in the kingdom is to support scholars and their
students. Every king needs a legal system for effective
rule. A learned person is able to guide spiritual
and material matters, and understands their application
within the legal system. The world is a farm to
cultivate in preparation for the afterlife. Without
this world, our religious obligations cannot be
fulfilled. Monarchy and religion are twins. Religion
is the original foundation and the king is the security
guard. Anything without a foundation is in danger
of shattering; anything without a guard is bound
to be lost. A kingdom cannot be complete without
a king nor can there be harmony among people without
religious philosophy. For this reason, it is said
that those who wear their learning for all to see,
will decorate the earth, while humble learned people
will beautify the sky.
The Great Takurufan was saddened by the absence
of scholars he needed to organise religious and
state matters. He was preoccupied with this problem
when Sheikh Mohamed Jamaludeen returned to Maldives
from the Hadramaut region in Yemen. This scholar
had left Maldives when king Hassan Shirazi, a son
of king Hilaalee Black Mohamed, had reigned from
1528 to 1548.
Jamaludeen travelled all over the Hijaz in Arabia,
and studied with the scholars of Hadramaut. King
Mohamed was pleased when Jamaludeen returned to
Maldives and treated the sheikh as an aristocrat,
with many awards and praises. Takurufan asked him
to stay with the court but due to his strong piety
and asceticism, Jamaludeen declined this offer and
instead asked for permission to live in a remote
With the consent of the king, he went to Vaadhoo
island on Huvadhu atoll. Vaadhoo's chief, Mohamed
Fandiaiy Takurufan treated him honourably and built
a house for him in a spacious area. Jamaludeen settled
in Vaadhoo and began teaching Ali Naib Takurufan,
the son of Fandiaiy Takurufan. Children came from
many places to learn from Jamaludeen. He was teaching
children and praying to Holy God when he died on
that island. Among his students were Abu Bakur Fandiyaru
Takurufan and Addu Bodu Fandiyaru Takurufan.
death of Mohamed Takurufan
Great Takurufan ruled justly in both religious and
worldly matters, and left this mortal earth for
the eternal world on the 26 August 1585. He was
wise and pious, and fair and kind to his subjects.
For the first time in Maldives, an army was organized
and it was decided to pay the soldiers with a particular
amount of cowry shell and coir rope. They were also
given rice twice a month, and cloth. The people
lived good and prosperous lives during Mohamed's
reign. No one caused harm to anyone else. On the
day he died, his son Ibrahim ascended to the throne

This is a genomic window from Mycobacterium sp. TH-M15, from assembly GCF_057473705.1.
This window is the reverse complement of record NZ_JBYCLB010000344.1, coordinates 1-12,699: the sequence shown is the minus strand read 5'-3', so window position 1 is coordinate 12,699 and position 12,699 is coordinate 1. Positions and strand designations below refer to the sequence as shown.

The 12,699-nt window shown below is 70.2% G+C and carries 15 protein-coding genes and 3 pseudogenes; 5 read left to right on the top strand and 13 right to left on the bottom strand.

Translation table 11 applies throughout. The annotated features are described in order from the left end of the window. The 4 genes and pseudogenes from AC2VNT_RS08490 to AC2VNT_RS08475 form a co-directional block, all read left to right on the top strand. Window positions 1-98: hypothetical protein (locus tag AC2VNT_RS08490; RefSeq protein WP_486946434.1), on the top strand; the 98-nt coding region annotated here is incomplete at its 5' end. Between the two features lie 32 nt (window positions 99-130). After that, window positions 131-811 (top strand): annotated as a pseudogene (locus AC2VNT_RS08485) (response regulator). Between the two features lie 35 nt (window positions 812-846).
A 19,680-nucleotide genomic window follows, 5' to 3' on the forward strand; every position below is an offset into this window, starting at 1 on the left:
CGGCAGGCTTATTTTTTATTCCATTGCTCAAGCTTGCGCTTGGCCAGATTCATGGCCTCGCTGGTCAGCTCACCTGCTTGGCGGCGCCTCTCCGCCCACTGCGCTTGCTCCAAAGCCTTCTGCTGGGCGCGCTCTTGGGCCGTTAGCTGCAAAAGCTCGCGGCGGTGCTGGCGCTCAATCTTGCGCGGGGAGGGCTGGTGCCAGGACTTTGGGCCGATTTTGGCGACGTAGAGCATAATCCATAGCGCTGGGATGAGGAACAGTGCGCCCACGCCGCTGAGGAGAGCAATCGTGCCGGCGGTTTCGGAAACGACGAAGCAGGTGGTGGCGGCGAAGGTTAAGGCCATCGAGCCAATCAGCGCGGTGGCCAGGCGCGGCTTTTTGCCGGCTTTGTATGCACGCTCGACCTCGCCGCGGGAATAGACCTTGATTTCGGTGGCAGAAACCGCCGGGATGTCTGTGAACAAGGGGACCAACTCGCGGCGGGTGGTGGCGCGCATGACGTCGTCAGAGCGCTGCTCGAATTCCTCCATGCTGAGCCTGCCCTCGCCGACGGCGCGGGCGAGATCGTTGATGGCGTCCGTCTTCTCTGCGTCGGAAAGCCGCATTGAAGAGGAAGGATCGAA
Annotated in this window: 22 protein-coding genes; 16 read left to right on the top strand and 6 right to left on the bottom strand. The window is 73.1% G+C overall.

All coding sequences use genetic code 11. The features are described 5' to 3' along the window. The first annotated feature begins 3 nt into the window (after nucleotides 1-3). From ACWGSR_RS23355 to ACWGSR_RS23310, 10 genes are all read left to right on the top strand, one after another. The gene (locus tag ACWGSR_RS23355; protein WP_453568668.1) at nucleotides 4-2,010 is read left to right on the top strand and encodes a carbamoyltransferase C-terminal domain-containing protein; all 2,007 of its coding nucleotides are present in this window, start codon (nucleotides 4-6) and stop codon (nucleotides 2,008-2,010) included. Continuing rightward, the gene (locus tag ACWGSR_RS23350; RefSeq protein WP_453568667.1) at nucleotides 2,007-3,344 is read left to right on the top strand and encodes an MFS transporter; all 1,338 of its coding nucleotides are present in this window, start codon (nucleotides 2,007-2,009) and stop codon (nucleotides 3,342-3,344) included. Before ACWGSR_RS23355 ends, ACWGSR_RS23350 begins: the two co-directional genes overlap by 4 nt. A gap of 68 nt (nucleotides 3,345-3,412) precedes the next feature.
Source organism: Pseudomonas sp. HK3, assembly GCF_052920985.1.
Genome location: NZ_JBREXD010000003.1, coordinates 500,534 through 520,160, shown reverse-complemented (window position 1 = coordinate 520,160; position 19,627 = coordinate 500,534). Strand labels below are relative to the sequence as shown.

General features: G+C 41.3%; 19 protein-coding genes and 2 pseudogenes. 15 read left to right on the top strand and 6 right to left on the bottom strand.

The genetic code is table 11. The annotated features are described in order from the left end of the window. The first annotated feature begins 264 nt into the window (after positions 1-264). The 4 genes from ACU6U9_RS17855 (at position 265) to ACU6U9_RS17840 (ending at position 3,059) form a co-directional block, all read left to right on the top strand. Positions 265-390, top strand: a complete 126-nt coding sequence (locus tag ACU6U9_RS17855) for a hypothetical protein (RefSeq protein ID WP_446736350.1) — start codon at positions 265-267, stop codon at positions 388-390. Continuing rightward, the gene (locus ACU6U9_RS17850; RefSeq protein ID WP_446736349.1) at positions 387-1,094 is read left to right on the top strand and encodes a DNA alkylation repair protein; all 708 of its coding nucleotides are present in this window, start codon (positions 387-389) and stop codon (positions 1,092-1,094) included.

in an arrangement according to his father's wish.
The Great Takurufan reigned for 12 years and six
reign of Ibrahim Kalafan, son of Mohamed Takurufan
Al-Sultan Ibrahim ibn Sultan Ghazee Mohamed Takurufan
Al-Auzam, crowned in Dhivehi language as Siri Sandhasuvarudha
Loaka Maharadun, was a powerful, wise, fair and
scholarly king. He was taught by Abu Bakuru Fandiyaru
Kaleygefan and loved learned people and supported
them and ordered people to learn from them. He discussed
many matters with scholars, looked out for the welfare
of the people, and reigned justly for 24 years until
Malabar pirates appeared in their ships.
The king summoned his ministers and amirs, including
judge Haddhunmathi Funadhoo Mohamed Fandiyaru Kaleygefan,
and discussed the battleplan. The judge suggested
it was better to run and hide than to fight. The
king quickly boarded a large ship leaving for the
south of the country but the enemy approached the
king's vessel and a sea fight started. People from
the king's ship jumped overboard and swam to an
uninhabited island. The king and Jamal Kaloa fought
the enemy and were martyred.
The pirates grabbed cargo, swords, guns and lances,
and then abandoned the vessel. It drifted to Hangnameedhoo
island on Ari (Alifu) atoll. The islanders saw the
ship and discovered on board the bodies of the king
and Jamal Kaloa. They were buried at the island
mosque. The enemy entered Malé, looting the
palace and assaulting the royal family. They took
Black Tukkala to Cannanore. He was the son of Aminath
Mava Kilegefan, the daughter of Mariyam Kabadi Kileyge
who was the daughter of Great Takurufan's brother
Ali Takurufan. Black's father was Umar Mafahi Kilege.
Ali Raja held Black Tukkala for a long time and
after his release he returned to Malé.
King Kalafan was martyred on Wednesday 4 February
is virtually certain that Hussein
II did not succeed to the throne at
once on the death of Ibrahim III (Kalafan).
Tradition in Malé is unanimous
that for some time (weeks, months,
even up to four years) Kalu Kamana,
daughter of Hassan Ranabandeyri Kilegefan,
uncle of Ibrahim III, ruled at least
nominally until her death at sea,
or at Mahibadu island on Ari atoll,
when on pilgrimage to offer the customary
annual alms at Hannamidu island on
Ari atoll where the slain Ibrahim
III had been buried.'
this, the son of Madifushi Olhigina Kilage, Sultan
Hussein Famuladeyri Kilegefan became the king. The
last judge of the dead king Kalafan's reign, Fonadhoo
Mohamed Kaleyfan resigned and went to his island.
Addu Meedhoo Hassan Naib Takurufan's son, Bodu Fandiyaru